Corporate funding into the battery storage sector in the first quarter of this year totalled US$4.7 billion across 17 deals, a huge leap from the equivalent period of last year, according to a new report from Mercom Capital.
Research firm Mercom Capital’s quarterly report into the battery storage, smart grid and energy efficiency sectors tracks financial activity in corporate funding, venture capital (VC) and mergers & acquisitions.
While last year’s first quarter saw just nine battery storage corporate funding deals go through, worth US$244 million in total, the sector appears to have gradually rebounded through 2020 and the fourth quarter saw 19 deals closed, worth US$3.1 billion, which was immediately outperformed in Q1 2021.
In fact, looking back through previous editions of the Mercom report, the US$4.7 billion corporate funding raised last quarter in battery storage was equivalent to the amount raised by total corporate funding across all three sectors covered by the report in the first nine months of 2020.
As might be expected, there was a drop in funding in the early part of last year, thought to be based largely on impacts from the COVID-19 pandemic, but investment rebounded across all three clean energy sectors covered. Nowhere was this more pronounced than in battery storage, where Mercom reported total corporate funding at the 2020 year-end of more than US$6.5 billion, more than double the previous year's total of around US$2.8 billion.
Sector close to billion dollars in VC funding over three months
VC investor deals in battery storage almost hit the billion dollar mark in Q1 2021, with US$994 million raised from 13 deals, compared to US$164 million raised in Q1 2020. The whole of 2020 saw US$1.5 billion of VC cash go into battery storage companies, with this year’s first quarter apparently boding well for the year to beat out 2020’s performance, which itself was a slight drop from US$1.7 billion raised in 2019.
Last year — and the year before that — the success of Swedish battery manufacturing startup Northvolt in raising funding including US$600 million in equity financing announced in September 2020 contributed a large portion of the year’s total, particularly in VC funding.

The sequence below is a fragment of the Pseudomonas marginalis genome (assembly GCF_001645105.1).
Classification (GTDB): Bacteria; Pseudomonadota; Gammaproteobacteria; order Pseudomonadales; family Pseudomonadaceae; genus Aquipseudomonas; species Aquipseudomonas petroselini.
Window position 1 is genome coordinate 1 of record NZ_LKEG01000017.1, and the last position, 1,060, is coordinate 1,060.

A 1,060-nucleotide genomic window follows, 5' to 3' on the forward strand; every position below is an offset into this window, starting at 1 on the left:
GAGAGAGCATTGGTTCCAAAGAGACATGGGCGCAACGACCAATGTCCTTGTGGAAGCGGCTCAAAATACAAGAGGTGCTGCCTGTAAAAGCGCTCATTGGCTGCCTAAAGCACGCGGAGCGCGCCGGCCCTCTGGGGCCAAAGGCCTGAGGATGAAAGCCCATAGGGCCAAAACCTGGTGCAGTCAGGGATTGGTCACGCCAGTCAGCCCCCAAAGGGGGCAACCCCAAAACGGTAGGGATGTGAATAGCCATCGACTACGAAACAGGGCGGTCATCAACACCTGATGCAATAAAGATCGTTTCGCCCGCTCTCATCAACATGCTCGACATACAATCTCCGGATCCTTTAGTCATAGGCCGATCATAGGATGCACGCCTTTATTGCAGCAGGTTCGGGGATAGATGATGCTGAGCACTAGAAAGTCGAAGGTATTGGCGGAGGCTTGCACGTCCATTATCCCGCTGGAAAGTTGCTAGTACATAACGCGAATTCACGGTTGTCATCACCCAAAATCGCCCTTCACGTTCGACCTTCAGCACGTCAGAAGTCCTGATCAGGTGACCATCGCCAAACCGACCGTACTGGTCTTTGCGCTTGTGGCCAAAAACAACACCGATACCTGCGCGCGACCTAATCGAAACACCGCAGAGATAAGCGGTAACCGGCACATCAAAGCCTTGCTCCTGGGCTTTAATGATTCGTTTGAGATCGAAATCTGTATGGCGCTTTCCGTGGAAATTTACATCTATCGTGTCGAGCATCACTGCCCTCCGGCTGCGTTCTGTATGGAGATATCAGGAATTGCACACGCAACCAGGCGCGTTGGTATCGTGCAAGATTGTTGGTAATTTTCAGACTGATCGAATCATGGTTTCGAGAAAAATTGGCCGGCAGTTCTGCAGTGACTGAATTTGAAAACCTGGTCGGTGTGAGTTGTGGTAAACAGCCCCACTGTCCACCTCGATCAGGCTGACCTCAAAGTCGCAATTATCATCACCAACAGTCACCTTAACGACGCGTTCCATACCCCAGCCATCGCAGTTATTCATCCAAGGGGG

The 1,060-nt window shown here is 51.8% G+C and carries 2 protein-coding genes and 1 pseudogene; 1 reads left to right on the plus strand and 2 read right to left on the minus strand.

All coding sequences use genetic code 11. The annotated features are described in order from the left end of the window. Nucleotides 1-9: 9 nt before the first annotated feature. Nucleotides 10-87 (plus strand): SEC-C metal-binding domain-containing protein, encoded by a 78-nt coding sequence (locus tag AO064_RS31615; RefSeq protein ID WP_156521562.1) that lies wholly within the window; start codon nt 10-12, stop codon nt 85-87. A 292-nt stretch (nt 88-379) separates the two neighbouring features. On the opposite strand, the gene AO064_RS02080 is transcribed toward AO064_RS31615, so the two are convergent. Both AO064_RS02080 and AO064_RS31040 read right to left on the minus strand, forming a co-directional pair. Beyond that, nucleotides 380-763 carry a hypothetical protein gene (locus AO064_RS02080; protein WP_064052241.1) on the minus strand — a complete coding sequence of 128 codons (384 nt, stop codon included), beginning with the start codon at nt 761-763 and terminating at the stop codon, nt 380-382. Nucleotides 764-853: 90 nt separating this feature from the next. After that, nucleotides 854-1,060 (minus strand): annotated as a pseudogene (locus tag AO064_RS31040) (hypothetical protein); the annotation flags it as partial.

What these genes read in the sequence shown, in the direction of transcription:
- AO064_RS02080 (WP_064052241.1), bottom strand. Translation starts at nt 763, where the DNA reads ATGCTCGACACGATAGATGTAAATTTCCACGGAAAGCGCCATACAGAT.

In Q1 of this year, US-based advanced anode materials startup Sila Nanotechnologies was the star, raising US$590 million in a Series F round from investors including technology-focused group Coatue Management and institutional investment from the Canada Pension Plan Investment Board. Sila incidentally also won US$10 million of funding earlier this year from the Advanced Research Projects Agency - Energy (ARPA-E) of the US government Department of Energy (DOE), which in January awarded US$47 million to seven different startups and their technologies that had been identified to have the potential to make a real-world impact if they can successfully scale-up into commercialisation.
Also in the top five as reported by Mercom for VC funding in the battery storage sector were:
· Forsee Power, a French manufacturer of advanced modular lithium-ion battery systems for transport applications
· Oregon-headquartered energy storage system technology provider and integrator Powin Energy, which told Energy-Storage.news in February that it had raised “in excess of US$100 million” from investment groups Trilantic North America and Energy Impact Partners
· Enevate, a US battery fast-charging solutions for electric vehicles, which raised US$81 million in a Series E funding round
· Malta, a US-based startup working to commercialise a novel thermal energy storage technology which raised US$50 million in a Series B funding round from high profile investors including Facebook co-founder Dustin Moskovitz and Bill Gates’ Breakthrough Energy Ventures.